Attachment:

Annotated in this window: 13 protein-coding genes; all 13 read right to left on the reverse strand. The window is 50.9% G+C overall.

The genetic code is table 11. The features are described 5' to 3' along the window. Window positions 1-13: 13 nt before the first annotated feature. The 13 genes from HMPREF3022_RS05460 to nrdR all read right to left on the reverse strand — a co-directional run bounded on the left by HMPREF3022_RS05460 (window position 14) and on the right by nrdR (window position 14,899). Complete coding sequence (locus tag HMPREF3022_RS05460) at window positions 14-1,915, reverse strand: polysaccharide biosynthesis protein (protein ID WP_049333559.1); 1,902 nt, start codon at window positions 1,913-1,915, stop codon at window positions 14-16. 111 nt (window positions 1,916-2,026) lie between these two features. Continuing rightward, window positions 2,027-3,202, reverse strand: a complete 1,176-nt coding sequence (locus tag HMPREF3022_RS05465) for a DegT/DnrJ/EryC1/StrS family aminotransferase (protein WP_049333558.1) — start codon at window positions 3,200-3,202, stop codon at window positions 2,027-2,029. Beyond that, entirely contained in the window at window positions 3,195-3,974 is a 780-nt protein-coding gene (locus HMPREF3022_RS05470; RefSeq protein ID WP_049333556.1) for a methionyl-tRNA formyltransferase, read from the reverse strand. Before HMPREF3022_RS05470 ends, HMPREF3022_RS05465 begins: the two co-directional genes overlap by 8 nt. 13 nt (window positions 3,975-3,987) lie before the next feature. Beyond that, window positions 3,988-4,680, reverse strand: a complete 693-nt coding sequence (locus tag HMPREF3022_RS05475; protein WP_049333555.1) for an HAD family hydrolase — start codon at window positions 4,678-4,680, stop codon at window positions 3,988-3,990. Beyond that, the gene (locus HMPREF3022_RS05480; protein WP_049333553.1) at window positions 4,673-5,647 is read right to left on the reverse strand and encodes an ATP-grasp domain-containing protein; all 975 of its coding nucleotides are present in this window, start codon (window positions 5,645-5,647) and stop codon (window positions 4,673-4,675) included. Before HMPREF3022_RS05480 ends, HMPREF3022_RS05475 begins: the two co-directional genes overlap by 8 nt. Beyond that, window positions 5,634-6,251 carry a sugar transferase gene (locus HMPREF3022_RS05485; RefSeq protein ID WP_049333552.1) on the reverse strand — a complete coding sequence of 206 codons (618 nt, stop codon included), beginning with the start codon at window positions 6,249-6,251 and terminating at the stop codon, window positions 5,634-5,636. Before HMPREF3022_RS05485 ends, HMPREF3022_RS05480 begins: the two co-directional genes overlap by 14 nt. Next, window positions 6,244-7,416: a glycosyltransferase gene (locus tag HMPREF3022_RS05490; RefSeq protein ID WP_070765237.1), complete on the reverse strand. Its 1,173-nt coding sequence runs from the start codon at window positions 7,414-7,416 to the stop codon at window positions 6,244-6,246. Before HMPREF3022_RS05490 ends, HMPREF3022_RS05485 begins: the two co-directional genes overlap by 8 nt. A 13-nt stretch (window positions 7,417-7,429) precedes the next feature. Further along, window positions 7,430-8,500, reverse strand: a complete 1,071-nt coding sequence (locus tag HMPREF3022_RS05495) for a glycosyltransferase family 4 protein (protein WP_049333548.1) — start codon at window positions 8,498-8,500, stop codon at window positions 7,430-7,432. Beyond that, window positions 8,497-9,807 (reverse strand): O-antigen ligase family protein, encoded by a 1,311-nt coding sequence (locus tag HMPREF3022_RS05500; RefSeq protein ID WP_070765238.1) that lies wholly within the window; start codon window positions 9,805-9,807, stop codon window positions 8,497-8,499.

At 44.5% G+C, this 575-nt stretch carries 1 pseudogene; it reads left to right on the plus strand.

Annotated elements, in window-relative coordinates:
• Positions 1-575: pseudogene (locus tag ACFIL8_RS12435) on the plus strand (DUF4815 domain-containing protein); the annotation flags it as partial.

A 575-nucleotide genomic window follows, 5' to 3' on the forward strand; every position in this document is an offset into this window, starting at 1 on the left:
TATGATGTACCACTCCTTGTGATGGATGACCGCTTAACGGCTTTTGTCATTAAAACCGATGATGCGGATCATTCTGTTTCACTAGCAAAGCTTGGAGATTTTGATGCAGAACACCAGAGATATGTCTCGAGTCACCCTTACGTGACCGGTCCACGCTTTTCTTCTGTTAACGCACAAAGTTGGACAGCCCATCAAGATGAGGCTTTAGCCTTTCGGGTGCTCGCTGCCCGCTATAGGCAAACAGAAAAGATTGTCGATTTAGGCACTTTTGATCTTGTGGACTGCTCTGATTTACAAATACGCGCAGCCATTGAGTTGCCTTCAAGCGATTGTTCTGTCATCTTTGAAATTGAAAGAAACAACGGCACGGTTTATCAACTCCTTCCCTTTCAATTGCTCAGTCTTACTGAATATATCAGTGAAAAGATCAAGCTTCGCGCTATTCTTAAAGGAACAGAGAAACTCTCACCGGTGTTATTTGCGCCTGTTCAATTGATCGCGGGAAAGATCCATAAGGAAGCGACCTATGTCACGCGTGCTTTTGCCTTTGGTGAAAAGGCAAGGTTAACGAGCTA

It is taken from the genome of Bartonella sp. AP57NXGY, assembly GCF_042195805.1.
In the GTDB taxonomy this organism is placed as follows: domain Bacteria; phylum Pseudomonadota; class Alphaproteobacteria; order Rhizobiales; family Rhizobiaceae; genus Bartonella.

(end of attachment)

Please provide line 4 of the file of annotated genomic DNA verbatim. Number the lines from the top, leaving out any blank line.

Annotated elements, in window-relative coordinates: